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Cumming man gets 14 months for failing to register as sex offender
Criminal history dates back to 88
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A Cumming man was sentenced to 14 months in prison Friday for failing to register as a sex offender after moving from Tennessee.

William Douglas Martin, 42, was convicted of attempted sexual abuse of a minor and unlawful sexual activity with a minor in Utah in 2001.

He pleaded guilty to the charge of failing to register as a sex offender on June 10. He was sentenced Friday in U.S. District Court in Gainesville

Initially Martin was released from prison in 2004, but violated parole three times between 2005 and 2007. He was released again in 2007 and moved to Tennessee, where he registered as a sex offender and worked at Jiffy Lube.

In January 2011, it was discovered that Martin had moved to Cumming in fall of 2010, but failed to register as a sex offender.

While working at Jiffy Lube in Tennessee, Martin was accused of stealing from the company when he allegedly failed to pay for an oil change on his vehicle. The case has not been settled, however, as a result of the charges being brought in Georgia.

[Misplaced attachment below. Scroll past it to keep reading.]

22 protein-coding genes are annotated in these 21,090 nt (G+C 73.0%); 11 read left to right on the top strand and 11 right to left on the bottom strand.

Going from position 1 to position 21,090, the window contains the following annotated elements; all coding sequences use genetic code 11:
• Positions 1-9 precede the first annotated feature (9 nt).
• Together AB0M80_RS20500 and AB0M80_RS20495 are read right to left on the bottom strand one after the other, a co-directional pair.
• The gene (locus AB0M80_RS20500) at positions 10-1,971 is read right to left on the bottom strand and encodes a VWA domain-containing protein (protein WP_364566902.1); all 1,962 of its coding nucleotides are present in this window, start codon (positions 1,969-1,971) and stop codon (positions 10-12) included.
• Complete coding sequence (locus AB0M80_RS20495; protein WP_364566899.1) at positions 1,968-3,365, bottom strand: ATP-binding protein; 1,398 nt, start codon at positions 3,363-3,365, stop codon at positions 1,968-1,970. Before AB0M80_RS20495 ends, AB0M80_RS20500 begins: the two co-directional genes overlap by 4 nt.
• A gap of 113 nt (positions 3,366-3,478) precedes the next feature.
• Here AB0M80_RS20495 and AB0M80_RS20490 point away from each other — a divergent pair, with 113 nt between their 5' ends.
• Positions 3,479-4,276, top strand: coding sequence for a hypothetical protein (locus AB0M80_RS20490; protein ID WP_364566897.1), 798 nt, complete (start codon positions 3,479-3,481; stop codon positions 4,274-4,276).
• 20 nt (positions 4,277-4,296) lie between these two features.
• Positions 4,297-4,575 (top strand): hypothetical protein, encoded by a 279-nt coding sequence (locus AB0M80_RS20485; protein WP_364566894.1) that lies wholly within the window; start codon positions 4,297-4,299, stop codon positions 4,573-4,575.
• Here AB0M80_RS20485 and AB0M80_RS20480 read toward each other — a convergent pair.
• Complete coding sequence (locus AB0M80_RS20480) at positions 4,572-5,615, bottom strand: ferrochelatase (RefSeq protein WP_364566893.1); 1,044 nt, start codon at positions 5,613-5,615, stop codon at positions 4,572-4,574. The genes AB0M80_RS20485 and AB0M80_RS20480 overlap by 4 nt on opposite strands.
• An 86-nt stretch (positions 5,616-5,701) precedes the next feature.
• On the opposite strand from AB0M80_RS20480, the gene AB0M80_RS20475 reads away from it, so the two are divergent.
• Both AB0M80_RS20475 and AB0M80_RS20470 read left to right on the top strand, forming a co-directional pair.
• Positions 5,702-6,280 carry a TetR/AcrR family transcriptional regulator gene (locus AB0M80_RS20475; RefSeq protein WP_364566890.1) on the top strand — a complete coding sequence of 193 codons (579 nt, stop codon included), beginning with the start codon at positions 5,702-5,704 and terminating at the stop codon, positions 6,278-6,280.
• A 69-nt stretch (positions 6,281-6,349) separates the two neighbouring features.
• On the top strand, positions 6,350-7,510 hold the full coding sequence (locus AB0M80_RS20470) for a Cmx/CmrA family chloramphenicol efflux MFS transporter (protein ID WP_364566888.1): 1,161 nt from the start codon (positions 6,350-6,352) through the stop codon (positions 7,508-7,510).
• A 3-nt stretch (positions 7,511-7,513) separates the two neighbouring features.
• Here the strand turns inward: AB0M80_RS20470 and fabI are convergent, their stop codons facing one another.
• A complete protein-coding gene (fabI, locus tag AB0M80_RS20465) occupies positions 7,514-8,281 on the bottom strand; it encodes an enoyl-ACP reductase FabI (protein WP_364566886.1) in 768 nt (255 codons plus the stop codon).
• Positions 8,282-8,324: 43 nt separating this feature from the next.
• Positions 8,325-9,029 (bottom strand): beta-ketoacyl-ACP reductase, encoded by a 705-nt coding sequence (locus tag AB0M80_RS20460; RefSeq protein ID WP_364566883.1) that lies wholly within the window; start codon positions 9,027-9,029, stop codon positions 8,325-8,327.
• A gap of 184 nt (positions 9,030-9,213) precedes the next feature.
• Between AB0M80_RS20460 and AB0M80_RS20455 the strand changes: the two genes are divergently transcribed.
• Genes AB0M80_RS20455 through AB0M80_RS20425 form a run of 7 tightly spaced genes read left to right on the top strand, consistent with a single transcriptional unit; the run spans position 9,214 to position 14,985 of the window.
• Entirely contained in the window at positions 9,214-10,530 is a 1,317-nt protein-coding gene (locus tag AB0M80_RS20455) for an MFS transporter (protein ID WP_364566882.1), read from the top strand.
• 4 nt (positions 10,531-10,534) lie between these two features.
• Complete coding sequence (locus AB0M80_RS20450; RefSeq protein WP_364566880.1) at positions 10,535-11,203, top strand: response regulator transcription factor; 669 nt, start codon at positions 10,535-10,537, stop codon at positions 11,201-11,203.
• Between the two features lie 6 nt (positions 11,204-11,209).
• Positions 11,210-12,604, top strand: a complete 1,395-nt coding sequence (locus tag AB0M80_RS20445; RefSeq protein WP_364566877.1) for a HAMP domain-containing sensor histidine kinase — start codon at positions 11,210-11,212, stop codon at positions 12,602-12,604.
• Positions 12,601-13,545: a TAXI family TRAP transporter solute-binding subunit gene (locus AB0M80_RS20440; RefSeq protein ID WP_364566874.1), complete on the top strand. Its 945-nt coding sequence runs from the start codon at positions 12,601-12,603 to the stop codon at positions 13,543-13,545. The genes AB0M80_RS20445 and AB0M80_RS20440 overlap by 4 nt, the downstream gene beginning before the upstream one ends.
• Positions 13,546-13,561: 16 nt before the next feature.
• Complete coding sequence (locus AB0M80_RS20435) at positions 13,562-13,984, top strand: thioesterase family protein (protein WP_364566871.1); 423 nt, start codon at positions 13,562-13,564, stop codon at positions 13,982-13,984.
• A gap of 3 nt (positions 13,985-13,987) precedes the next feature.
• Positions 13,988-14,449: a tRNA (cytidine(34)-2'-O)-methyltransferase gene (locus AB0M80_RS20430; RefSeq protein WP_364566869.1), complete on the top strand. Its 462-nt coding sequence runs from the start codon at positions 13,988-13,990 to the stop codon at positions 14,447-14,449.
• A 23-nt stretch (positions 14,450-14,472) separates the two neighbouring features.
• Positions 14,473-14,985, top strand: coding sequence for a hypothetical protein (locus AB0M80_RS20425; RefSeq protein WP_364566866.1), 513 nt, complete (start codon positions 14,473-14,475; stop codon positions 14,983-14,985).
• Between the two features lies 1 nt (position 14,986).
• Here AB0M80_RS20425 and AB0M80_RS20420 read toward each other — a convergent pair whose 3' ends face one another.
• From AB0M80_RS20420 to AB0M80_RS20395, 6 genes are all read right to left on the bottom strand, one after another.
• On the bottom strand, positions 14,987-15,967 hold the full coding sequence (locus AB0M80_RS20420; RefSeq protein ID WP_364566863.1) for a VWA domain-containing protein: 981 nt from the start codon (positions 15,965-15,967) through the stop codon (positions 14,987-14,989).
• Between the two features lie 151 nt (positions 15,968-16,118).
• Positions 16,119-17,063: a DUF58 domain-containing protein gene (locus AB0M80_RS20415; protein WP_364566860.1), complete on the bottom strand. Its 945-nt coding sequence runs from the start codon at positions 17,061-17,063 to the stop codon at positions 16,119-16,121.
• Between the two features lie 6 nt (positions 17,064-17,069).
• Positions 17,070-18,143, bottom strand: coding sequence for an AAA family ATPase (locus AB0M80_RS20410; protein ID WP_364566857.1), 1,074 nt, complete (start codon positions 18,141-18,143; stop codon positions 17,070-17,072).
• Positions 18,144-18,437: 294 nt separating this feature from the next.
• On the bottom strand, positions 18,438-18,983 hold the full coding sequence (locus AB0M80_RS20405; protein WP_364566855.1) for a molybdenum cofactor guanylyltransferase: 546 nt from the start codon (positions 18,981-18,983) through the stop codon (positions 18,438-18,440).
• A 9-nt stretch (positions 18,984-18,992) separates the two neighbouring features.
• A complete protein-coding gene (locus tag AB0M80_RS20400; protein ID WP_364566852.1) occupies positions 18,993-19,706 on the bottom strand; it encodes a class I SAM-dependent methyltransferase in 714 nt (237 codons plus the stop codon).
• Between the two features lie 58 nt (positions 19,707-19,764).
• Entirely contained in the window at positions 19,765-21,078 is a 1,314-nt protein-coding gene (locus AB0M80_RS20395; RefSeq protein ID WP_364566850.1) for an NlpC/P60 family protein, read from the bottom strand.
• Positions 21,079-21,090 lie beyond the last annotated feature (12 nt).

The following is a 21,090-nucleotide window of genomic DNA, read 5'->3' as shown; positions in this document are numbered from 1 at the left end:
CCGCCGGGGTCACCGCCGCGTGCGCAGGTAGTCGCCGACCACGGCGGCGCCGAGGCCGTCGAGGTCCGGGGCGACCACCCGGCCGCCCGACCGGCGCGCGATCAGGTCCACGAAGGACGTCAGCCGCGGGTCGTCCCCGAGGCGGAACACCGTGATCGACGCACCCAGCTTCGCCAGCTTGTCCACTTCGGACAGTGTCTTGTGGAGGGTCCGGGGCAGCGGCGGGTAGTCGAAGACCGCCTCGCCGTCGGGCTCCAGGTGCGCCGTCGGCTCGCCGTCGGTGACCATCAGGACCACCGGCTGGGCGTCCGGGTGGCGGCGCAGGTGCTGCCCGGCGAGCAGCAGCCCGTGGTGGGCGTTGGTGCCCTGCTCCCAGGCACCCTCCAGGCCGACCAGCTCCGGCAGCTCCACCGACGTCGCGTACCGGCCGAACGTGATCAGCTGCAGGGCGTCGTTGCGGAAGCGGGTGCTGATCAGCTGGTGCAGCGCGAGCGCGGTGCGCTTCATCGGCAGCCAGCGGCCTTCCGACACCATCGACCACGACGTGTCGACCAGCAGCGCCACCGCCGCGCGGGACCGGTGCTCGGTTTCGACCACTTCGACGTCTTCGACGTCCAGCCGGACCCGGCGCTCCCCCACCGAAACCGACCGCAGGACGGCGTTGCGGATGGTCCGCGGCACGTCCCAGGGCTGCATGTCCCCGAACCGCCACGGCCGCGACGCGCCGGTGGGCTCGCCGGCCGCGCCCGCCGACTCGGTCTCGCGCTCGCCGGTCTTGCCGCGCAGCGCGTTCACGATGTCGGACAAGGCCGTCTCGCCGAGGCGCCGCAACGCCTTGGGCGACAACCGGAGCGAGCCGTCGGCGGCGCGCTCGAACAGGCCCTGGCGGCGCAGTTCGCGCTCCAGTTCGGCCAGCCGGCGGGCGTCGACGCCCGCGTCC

In addition to being sentenced to 14 months in prison, Martin also received three years of
supervised release following his prison term.

Martin's criminal history stems back to 1988, with multiple charges including burglary and theft.

Jill Steinberg, prosecuting attorney representing the federal government, asked Judge Richard Story to impose the maximum sentence of 18 months in prison. She cited Martin's long criminal history including a statutory rape claim in 1993 by a 14-year-old girl. Martin was never convicted on that charge, however.

Brian Mendelsohn, defense attorney representing Martin, requested a year-and-one-day sentence.

Mendelsohn argued Martin's past criminal offenses were minor charges and occurred when he was between 15 and 20 years old.

He also cited Martin's environment growing up, which he said involved living with alcoholic and abusive parents.

Martin addressed the court asking for a chance to "live a normal life."

"I would like to accept responsibility for my action and move on," he said.

Story did not impose a fine citing significant debt currently held by Martin and a desire for him to have the ability to pay for living expenses upon his release from prison.

Steinberg and Mendelsohn both said they agreed with the sentence.

"I think it was a reasonable sentence," said Mendelsohn.

"We considered this crime ... to be very serious and he has a very serious criminal history, so he was deserving of really a high sentence and the guidelines called for a sentence within that range," Steinberg said.

 

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